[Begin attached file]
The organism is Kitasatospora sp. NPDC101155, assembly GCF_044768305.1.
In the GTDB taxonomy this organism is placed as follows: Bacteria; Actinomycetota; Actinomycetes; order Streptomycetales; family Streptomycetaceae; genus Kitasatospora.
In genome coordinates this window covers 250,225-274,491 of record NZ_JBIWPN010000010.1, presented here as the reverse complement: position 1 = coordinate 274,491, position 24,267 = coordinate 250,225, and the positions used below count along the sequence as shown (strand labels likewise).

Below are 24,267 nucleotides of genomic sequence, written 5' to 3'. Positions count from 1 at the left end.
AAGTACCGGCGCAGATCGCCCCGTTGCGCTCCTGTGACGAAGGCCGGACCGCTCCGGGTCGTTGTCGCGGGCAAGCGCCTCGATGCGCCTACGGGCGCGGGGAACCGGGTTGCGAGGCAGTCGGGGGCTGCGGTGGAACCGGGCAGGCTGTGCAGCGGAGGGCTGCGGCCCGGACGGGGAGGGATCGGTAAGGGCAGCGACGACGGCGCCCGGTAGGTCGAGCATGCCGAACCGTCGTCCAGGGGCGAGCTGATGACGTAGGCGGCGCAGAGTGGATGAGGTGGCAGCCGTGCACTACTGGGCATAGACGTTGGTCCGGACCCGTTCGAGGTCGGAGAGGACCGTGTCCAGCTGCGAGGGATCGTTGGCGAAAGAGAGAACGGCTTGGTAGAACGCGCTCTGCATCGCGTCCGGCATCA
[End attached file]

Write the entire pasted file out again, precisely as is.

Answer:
The organism is Kitasatospora sp. NPDC101155, assembly GCF_044768305.1.
In the GTDB taxonomy this organism is placed as follows: Bacteria; Actinomycetota; Actinomycetes; order Streptomycetales; family Streptomycetaceae; genus Kitasatospora.
In genome coordinates this window covers 250,225-274,491 of record NZ_JBIWPN010000010.1, presented here as the reverse complement: position 1 = coordinate 274,491, position 24,267 = coordinate 250,225, and the positions used below count along the sequence as shown (strand labels likewise).

Below are 24,267 nucleotides of genomic sequence, written 5' to 3'. Positions count from 1 at the left end.
AAGTACCGGCGCAGATCGCCCCGTTGCGCTCCTGTGACGAAGGCCGGACCGCTCCGGGTCGTTGTCGCGGGCAAGCGCCTCGATGCGCCTACGGGCGCGGGGAACCGGGTTGCGAGGCAGTCGGGGGCTGCGGTGGAACCGGGCAGGCTGTGCAGCGGAGGGCTGCGGCCCGGACGGGGAGGGATCGGTAAGGGCAGCGACGACGGCGCCCGGTAGGTCGAGCATGCCGAACCGTCGTCCAGGGGCGAGCTGATGACGTAGGCGGCGCAGAGTGGATGAGGTGGCAGCCGTGCACTACTGGGCATAGACGTTGGTCCGGACCCGTTCGAGGTCGGAGAGGACCGTGTCCAGCTGCGAGGGATCGTTGGCGAAAGAGAGAACGGCTTGGTAGAACGCGCTCTGCATCGCGTCCGGCATCA